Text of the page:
Revealing the dominant anthropological consideration of humankind in the teaching of Human Resource Management: A critique of individual performance evaluation


For many, as is clear from the contents of the most widely disseminated publications on human resource management (HRM) in English- and French-speaking countries, the teaching and practices of HRM are amoral. They believe there is no underlying political project or ideological vision of humans in the workplace in HRM as it is taught and practised in the West. When it comes to management techniques, there is nothing surprising about this acceptance: the question is not even raised. It is a managerial self-evidence. Based on a textual analysis of nine English- and French-language HRM textbooks among the most widely disseminated worldwide, we set out to denaturalise this presupposition. With a particular focus on one HRM practice – performance evaluation – as presented in these texts, which shape the perceptions held by tens of thousands of students and practitioners each year, we demonstrate that HRM is not amoral. On the contrary, it is the bearer of a univocal political project marked by objectification (i.e. the reduction of humans to consumable objects) and subjectification (i.e. the production of subjectivity in line with company strategy). Adopting a phenomenological perspective, necessarily distant from the usual theories and critiques of management, this article offers a fresh look on the normative foundations of HRM theories and practices. Building on an awareness of these normative presuppositions, we invite readers to build a body of knowledge in the field of management based on other presuppositions about humankind.


Questioning the normative foundations of management is an essential reflective undertaking but one that is limited in management science. Yet as early as 1958, Hannah Arendt suggested a dissociation between the instrumental end of one’s labour (embodied by her animal laborens) and its creative and durable end (homo faber). By asserting that work has multiple ends, she paved the way for a critical anthropology of work that was later to be taken up by other philosophers, sociologists, ergonomists, economists and managers. But, if economics is a moral science first and foremost, it has been established that it now constitutes a complex technical corpus (Sen, 2004; Etzioni, 1990), and the same can be said about management. There is a powerful force acting in our fields, which some refer to as a ‘stupid instrumentalization’ (Ajzen et al., 2015), that turns means to an end into ends in themselves (Alvesson and Spicer, 2012). Therefore, in current management research and education, little room is given to question the underlying anthropological foundation of management, i.e. the vision of the person behind management theories, models and practices. It seems especially critical in the field of HRM where alternative ways of managing people are widely promoted, calling for management by values, proposing to give meaning to work, to share leadership or to free organizations and, in general, to put the human element first. But who is the person that we want to liberate and acculturate? To whom do we want to restore meaning in the workplace? Together with Aktouf (1992), we do not think management mechanisms can be understood – and changed – independently of the vision of humans shared in the workplace.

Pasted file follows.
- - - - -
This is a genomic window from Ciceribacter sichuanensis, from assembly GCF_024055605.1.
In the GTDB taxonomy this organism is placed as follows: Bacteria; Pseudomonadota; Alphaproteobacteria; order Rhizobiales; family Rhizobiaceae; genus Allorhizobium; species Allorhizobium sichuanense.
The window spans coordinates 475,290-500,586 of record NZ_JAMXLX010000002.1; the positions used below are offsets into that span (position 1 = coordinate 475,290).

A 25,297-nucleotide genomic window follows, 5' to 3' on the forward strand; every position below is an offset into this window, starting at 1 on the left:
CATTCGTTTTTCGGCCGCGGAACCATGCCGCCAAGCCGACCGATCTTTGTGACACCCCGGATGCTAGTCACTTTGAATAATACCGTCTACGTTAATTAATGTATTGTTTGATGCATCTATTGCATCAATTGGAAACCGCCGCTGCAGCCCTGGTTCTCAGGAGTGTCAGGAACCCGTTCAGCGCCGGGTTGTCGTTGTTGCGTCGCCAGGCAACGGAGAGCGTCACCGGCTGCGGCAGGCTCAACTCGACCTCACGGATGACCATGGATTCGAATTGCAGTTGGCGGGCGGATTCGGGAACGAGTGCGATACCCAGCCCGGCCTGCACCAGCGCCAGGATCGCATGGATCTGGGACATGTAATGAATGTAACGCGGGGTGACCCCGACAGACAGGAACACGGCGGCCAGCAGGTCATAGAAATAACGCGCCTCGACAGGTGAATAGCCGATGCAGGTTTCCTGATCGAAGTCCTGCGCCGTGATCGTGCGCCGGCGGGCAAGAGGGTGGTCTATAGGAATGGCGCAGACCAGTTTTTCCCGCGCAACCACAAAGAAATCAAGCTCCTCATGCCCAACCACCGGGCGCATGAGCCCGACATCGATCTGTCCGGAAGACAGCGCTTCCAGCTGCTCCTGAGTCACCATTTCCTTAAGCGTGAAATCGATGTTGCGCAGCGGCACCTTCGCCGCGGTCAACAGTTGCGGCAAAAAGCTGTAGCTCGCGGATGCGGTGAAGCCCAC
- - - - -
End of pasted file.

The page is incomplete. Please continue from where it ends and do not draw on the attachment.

This process of reflexivity is made all the more crucial today by the fact that management methods, as well as management ethics, are now being publicly questioned: violence at the workplace (brutal restructuring processes, management practices resulting in the suicide of employees), mis-management and lies (VW, Enron, etc.) have brought opprobrium on management, both as theories and practices, making it more than necessary to reflect on the underlying vision of humans which shape mainstream HRM practices and models. While such questioning is largely absent from management research studies, thus explaining its amoral nature (ultimately, management is just a series of techniques, right?), we propose to investigate the underlying vision of humankind in the teaching of HRM in some Western countries.

This is achieved by selecting nine of the most widely disseminated HRM textbooks – six in English and three in French. Our multidisciplinary research team, bringing together expertise in philosophy and management, conducted a content analysis of the introductions to these texts, as well as the part (chapter or chapter segment, common to all of them) on performance evaluation. Our analysis shows that, in the underlying anthropology shared by all the books investigated, humans are (i) objectified, i.e. reduced to the status of an object, pointing to a form of instrumentalisation with essentially economic aims; and (ii) subjectified: they lose their unifying human condition by no longer being considered as fellow human beings capable of discussing their work, but as beings whose importance and qualities depend on the organisation’s hierarchy.